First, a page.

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Season Can Be Salvaged If Eagles ...

What is left of this season after a difficult-to-digest 20-19 loss to Miami on Sunday? Hey, you're down in the dumps and you're angry and that's fair, but for the Eagles the transition to the here and now is very important with a division title still at stake.

The Eagles aren't going to snap their fingers and win seven straight games. They aren't going to play better in the red zone, cut down on their penalties, tackle more consistently and have improved ball security in the course of a press conference. Truth is, they aren't going to have much time to train with games on Sunday against Tampa Bay quickly followed by Thanksgiving Day in Detroit.

Head coach Chip Kelly met the media on Monday and talked about the slim difference between winning and losing in this league. One play makes a difference. The team that makes "one more play," as Kelly said, comes out on top.

This isn't the place to have a "woulda, shoulda" conversation. The Eagles can't look back and lament what has been. They've got a young-and-coming team in Tampa Bay visiting Lincoln Financial Field this week. At 4-5, thankfully, the Eagles are just a half-game back of New York in the division. You can talk about this going wrong and that not happening and, yeah, it's disappointing to be 4-5. But there is still hope.

So how do the Eagles turn this thing around? First, there is the matter of health. Kelly had no update on quarterback Sam Bradford, who was knocked out of Sunday's loss with a left shoulder injury and a concussion. Can Bradford play against Tampa Bay? If he doesn't go, it's Mark Sanchez with Thad Lewis as the No. 2 quarterback. Other players who need good news on the health front are running back Ryan Mathews (concussion) and left tackle Jason Peters (back), and we know how much of a difference they make when they're on the field.

Getting Peters back would be a huge plus for an offensive line that had a rough game on Sunday. Peters hasn't played since the Carolina game, so maybe he's got some fresh legs and is ready to play as a dominating left tackle down the stretch. It would be a gigantic help for the line to have Peters at the top of his game on the left side, with Lane Johnson moving back to the right side.

This is the start. Get the offensive line right and go from there. Whether it's Bradford or Sanchez against Tampa Bay, the offensive line needs to play much better than it did on Sunday.

No. 2, the running game needs to be the focal point of the offense, particularly in the red zone. The Eagles were 2-of-5 inside Miami's 20-yard line, and while the interception Sanchez threw in the end zone – the fifth end zone interception of the season for the Eagles - was so crushing, the two other missed chances in the red zone were also harmful. Leaving points on the field has been costly for the Eagles the last couple of seasons, especially in the red zone.

Running the football well down the stretch makes all the difference in the world for the Eagles, who can then set up the play-action passing game and give Bradford/Sanchez an extra tick to set up and throw the football. The shocking part of Sunday's loss was an Eagles rushing attack that gained only 83 yards against a Miami defense that had allowed 266 on the ground the week before against Buffalo and that ranked 31st in the league against the run.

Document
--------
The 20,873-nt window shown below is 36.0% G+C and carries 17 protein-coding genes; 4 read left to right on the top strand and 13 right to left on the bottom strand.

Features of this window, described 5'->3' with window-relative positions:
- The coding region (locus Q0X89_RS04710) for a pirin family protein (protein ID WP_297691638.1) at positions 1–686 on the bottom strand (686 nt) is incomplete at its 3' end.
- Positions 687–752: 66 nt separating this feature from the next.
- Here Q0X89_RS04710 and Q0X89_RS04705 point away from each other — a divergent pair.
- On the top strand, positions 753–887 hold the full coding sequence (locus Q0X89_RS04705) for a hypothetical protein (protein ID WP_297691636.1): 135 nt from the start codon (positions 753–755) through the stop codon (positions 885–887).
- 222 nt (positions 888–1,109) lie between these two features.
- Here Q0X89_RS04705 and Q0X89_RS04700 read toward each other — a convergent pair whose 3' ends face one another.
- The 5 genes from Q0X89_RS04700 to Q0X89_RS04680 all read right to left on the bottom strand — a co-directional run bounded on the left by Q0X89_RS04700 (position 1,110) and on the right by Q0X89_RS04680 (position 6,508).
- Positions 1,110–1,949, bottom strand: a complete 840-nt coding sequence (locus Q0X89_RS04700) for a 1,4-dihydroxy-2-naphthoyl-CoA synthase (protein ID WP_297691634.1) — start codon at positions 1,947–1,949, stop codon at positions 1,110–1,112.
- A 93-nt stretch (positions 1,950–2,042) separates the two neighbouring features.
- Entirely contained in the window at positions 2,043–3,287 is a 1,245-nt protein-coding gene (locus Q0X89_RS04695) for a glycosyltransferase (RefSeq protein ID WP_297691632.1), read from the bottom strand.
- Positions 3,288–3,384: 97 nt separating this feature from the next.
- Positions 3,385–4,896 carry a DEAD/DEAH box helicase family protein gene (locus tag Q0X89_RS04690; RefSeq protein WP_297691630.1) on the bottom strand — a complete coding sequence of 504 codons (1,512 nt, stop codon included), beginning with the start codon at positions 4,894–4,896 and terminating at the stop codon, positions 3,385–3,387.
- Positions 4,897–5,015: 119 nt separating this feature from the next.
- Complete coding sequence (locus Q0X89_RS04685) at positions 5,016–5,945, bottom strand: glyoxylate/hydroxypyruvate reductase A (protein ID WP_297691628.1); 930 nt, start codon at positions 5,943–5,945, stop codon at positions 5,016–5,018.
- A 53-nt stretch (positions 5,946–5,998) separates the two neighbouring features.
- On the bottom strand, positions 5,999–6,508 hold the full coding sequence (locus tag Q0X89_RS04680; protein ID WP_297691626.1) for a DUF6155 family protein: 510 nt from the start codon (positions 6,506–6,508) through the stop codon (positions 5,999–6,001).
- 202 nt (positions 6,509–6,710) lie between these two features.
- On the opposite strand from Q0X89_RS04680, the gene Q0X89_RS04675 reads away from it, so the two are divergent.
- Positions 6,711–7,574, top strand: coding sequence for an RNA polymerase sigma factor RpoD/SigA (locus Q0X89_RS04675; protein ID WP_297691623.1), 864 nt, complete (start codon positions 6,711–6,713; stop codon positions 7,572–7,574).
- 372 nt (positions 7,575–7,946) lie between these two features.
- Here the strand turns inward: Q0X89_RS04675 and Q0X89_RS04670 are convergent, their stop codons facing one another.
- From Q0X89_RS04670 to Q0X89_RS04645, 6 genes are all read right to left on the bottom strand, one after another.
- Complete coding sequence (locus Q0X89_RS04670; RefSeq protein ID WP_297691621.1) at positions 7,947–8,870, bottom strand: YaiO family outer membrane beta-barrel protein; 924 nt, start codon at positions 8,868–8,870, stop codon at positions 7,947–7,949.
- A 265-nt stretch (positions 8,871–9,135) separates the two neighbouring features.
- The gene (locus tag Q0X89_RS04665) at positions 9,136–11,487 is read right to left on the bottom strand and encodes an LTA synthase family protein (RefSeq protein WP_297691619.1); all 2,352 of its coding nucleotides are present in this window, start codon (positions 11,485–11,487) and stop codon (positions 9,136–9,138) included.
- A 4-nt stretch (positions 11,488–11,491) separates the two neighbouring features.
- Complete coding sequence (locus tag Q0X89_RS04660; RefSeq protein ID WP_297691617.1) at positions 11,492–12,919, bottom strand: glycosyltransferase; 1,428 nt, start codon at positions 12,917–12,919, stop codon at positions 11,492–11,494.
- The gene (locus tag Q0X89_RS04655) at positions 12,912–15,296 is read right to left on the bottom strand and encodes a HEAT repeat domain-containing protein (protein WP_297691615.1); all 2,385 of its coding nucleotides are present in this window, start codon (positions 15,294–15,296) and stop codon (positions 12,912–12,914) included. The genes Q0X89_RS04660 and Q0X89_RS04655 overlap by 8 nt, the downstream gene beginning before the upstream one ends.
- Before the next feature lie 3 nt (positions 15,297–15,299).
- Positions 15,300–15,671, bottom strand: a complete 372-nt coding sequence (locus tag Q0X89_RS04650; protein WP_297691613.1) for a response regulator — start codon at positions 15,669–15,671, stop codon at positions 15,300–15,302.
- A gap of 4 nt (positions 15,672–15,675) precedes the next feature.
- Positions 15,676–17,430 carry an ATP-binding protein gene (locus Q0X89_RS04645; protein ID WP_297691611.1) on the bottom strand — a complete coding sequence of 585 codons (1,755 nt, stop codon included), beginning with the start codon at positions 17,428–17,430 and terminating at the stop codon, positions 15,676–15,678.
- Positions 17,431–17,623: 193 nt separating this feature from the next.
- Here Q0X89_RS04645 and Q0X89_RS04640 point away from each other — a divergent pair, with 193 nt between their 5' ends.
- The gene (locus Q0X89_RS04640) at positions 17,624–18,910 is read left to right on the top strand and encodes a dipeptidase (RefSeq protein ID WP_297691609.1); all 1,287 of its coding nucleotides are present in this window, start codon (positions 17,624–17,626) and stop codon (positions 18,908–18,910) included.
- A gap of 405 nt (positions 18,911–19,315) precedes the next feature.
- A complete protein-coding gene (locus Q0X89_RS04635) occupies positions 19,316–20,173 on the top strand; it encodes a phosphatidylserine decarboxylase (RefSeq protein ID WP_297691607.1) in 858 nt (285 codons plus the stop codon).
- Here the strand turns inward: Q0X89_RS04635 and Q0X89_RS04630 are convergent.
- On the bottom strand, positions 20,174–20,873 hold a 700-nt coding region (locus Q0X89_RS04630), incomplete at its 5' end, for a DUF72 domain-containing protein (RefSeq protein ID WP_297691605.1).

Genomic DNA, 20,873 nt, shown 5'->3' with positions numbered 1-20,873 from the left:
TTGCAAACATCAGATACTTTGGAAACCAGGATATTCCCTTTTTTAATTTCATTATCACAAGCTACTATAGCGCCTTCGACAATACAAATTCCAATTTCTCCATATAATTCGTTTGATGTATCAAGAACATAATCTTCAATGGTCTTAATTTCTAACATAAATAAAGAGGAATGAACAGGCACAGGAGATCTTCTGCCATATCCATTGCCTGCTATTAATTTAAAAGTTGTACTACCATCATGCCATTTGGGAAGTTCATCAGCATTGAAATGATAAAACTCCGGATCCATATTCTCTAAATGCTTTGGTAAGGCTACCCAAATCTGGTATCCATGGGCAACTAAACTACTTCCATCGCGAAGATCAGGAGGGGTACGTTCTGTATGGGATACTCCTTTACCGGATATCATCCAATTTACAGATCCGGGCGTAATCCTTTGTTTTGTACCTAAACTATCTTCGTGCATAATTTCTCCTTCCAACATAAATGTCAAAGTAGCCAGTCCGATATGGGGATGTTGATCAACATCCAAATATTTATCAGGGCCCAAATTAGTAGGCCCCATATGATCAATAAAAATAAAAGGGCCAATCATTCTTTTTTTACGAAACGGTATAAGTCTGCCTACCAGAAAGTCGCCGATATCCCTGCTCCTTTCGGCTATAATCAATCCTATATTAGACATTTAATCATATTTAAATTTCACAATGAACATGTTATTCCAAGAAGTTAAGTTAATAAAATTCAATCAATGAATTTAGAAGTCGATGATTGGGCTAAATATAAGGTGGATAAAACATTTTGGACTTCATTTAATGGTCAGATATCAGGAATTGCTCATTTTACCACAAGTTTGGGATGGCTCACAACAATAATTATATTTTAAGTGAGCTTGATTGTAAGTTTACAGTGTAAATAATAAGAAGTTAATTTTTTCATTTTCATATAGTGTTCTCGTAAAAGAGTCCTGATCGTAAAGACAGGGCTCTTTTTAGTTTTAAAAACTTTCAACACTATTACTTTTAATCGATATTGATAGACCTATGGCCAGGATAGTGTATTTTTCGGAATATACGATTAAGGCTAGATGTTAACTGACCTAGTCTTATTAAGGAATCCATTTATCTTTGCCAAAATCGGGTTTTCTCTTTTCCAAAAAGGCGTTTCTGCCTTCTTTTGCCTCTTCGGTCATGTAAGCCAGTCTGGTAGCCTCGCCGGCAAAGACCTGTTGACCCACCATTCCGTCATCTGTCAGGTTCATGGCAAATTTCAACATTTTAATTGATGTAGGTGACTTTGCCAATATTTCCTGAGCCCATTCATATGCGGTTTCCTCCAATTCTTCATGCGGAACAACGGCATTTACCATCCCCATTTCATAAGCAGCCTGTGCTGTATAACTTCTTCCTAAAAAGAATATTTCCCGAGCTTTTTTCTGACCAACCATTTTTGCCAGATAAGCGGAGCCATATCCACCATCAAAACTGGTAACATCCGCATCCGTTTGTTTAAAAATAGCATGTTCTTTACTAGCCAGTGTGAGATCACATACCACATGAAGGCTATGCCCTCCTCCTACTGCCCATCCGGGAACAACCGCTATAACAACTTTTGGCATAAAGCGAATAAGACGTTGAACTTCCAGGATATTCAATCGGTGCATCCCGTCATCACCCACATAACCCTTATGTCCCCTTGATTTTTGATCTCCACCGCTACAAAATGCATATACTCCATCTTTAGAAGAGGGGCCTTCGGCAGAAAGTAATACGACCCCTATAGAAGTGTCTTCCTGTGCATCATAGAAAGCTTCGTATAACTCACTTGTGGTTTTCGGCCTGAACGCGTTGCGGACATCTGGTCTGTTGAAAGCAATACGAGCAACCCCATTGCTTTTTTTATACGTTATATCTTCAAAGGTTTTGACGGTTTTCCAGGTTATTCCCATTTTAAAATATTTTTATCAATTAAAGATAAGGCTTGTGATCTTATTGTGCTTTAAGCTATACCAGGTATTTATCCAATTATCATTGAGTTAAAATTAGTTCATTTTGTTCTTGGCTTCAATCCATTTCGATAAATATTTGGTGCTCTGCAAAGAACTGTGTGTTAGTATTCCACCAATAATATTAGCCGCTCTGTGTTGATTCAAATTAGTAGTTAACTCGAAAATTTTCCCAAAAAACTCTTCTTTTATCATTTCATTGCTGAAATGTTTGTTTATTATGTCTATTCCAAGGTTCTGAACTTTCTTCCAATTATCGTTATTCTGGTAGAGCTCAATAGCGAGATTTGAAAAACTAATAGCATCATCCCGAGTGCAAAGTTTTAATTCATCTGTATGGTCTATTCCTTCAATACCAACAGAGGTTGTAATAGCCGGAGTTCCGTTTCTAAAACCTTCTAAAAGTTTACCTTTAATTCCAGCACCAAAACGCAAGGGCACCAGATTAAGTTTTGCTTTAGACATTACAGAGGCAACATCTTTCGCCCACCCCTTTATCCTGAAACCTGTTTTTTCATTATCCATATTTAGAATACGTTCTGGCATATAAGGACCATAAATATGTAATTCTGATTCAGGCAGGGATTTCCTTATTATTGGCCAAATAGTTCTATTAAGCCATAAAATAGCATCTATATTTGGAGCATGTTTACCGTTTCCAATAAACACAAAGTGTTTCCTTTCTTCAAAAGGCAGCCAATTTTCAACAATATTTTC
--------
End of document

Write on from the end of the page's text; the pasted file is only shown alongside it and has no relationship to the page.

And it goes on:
I'm looking for an offense that plays with confidence and discipline and that exercises ball security in these final seven games. The Eagles need to be so much better on third downs - the offense ranks 30th in the NFL with a 31.8 third-down conversion percentage. It's a game-by-game proposition, isn't it? The offense has its work to do, starting Tuesday when training resumes at the NovaCare Complex.

Then there's the other side of the ball. The defense has had some shining moments in 2015. The run defense has been solid, for the most part. The Eagles have a lot of takeaways. They've been able to manufacture a pass rush without having a premier edge rusher, per se.

And the defense played pretty well against Miami. But the Dolphins opened the game with a field goal drive, scored 17 straight points after falling behind 16-3 and then milked valuable minutes off the clock late after the Sanchez interception by gaining a couple of first downs.

The key for this defense: Getting off the field on third down. Miami converted just 5-of-15 on Sunday, and that 33 percent rate is a great target for the Eagles in the coming weeks. The Eagles are 19th in the NFL in third-down defense, allowing opponents to convert on nearly 40 percent of their third downs.

On special teams, well, the Eagles are getting every teams' best performance each week. There have been too many breakdowns this season - two blocked punts, some missed field goals, mistakes in the "operation," of the kicking game, which means the snap and hold, too many penalties and not enough big returns.

Is there a reason to think that all of a sudden things are going to turn around? The time is now. The urgency is here. The Eagles, despite an underachieving 4-5 record, are very much in the thick of a muddy NFC East. Let's see if they can take advantage of their good fortune in these final seven games, starting Sunday against Tampa Bay.

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